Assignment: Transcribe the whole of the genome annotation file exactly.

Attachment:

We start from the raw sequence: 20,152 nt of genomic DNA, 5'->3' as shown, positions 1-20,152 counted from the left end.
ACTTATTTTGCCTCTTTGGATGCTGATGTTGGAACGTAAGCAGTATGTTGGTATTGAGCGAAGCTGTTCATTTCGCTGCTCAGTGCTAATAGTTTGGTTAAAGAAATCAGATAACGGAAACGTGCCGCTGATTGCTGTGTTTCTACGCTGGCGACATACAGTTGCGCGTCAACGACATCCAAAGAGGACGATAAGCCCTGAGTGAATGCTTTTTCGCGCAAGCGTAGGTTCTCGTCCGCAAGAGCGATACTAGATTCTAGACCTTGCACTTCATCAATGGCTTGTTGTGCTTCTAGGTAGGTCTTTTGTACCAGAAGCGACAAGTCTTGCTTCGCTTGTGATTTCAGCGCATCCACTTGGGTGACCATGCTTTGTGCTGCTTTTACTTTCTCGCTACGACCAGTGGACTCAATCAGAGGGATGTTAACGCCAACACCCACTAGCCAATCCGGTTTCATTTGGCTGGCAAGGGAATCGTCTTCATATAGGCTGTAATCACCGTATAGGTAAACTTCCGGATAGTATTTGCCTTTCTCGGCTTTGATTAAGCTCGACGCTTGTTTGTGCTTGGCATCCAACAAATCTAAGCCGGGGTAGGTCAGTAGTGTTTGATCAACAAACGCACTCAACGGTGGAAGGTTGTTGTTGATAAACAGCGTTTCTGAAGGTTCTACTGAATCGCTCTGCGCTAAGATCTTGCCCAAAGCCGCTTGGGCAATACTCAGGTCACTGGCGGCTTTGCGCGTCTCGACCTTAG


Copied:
We start from the raw sequence: 20,152 nt of genomic DNA, 5'->3' as shown, positions 1-20,152 counted from the left end.
ACTTATTTTGCCTCTTTGGATGCTGATGTTGGAACGTAAGCAGTATGTTGGTATTGAGCGAAGCTGTTCATTTCGCTGCTCAGTGCTAATAGTTTGGTTAAAGAAATCAGATAACGGAAACGTGCCGCTGATTGCTGTGTTTCTACGCTGGCGACATACAGTTGCGCGTCAACGACATCCAAAGAGGACGATAAGCCCTGAGTGAATGCTTTTTCGCGCAAGCGTAGGTTCTCGTCCGCAAGAGCGATACTAGATTCTAGACCTTGCACTTCATCAATGGCTTGTTGTGCTTCTAGGTAGGTCTTTTGTACCAGAAGCGACAAGTCTTGCTTCGCTTGTGATTTCAGCGCATCCACTTGGGTGACCATGCTTTGTGCTGCTTTTACTTTCTCGCTACGACCAGTGGACTCAATCAGAGGGATGTTAACGCCAACACCCACTAGCCAATCCGGTTTCATTTGGCTGGCAAGGGAATCGTCTTCATATAGGCTGTAATCACCGTATAGGTAAACTTCCGGATAGTATTTGCCTTTCTCGGCTTTGATTAAGCTCGACGCTTGTTTGTGCTTGGCATCCAACAAATCTAAGCCGGGGTAGGTCAGTAGTGTTTGATCAACAAACGCACTCAACGGTGGAAGGTTGTTGTTGATAAACAGCGTTTCTGAAGGTTCTACTGAATCGCTCTGCGCTAAGATCTTGCCCAAAGCCGCTTGGGCAATACTCAGGTCACTGGCGGCTTTGCGCGTCTCGACCTTAG